Debates about the proper way to eat an Oreo have been around for as long as the chocolate sandwich cookies themselves.
Do you dunk them in milk? Go with the old twist-and-separate approach? Eat them straight from the bag?
Or maybe you prefer to squirt a dollop of mustard on your otherwise-sweet treat — like the person who crafted one confounding clue for the USA Today crossword puzzle last Wednesday.
The clue for 10 down? “Cookie that some people eat with mustard.”
USA Today journalist Brett Murphy tweeted out a reader letter — addressed to “the buffoons behind the USA Today crossword puzzle” — that detailed the seemingly inexplicable conundrum.
“I eventually filled in ‘OREO,’” the missive explained. “I was confused but willing to admit my ignorance for the sake of completing your godforsaken puzzle.”
But getting the right answer to a clue that felt wrong wasn’t good enough. The reader wanted to see just what they’d been missing.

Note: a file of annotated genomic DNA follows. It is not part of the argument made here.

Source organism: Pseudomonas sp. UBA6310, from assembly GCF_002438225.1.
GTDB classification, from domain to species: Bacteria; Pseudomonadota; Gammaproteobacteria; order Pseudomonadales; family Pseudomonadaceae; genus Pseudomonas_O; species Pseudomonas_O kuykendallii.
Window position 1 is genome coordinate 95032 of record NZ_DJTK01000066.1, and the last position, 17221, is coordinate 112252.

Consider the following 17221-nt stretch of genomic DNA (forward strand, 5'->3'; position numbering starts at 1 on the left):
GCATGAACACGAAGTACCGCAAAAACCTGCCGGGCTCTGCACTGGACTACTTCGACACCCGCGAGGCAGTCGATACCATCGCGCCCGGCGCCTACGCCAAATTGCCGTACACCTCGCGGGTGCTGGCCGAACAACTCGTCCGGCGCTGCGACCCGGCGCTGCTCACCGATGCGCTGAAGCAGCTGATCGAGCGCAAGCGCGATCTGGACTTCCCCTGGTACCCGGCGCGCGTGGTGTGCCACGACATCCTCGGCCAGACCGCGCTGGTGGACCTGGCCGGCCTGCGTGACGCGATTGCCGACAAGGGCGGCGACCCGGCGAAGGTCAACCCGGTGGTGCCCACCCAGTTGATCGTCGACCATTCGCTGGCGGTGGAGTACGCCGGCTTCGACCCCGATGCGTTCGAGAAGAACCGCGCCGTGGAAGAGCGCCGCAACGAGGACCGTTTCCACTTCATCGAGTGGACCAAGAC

“And then I tried it,” the now-viral letter continued. “You bastards. I would hope that given the cultural influence of the USA Today crossword puzzle, the puzzle masters would exert some sort of quality review for their clues. Oreos and mustard — I can now inform you with learned experiential certainty — are wretched.”
After requesting the phone numbers and mailing addresses of the “some people” who allegedly like the combo, the reader went on to say that they’d eat (ahem) the cost of the Oreo and that the mustard was free. However, they requested a refund of 14 cents for “the exact cost of the 4 Altoids I had to consume to get the taste out of my mouth.”
But according to the official Oreo Twitter account, the real value of all of this is “priceless.”
The brand also tweeted, “Adds mustard to list of unusual things people dunk OREO cookies into.”
But the question remains, do they really?
Maybe they did, according to /Film writer Josh Spiegel, who found a reference to the practice in Theodore Carl Soderberg’s memoir, “The Summer of ’72: Haight Ashbury to Alaska.”
“‘Did you know that Oreos taste better if you spread a little mustard on them?’” the passage read. “I then spread a big glob of mustard on two Oreos, shoved one in my mouth as mustard dripped down my chin, and extended the last one toward Lenny. ‘Here you go, buddy, give it a try!’”
Then Lenny, seemingly speaking for everyone, responded, “Ugh, how can you eat Oreos with mustard?”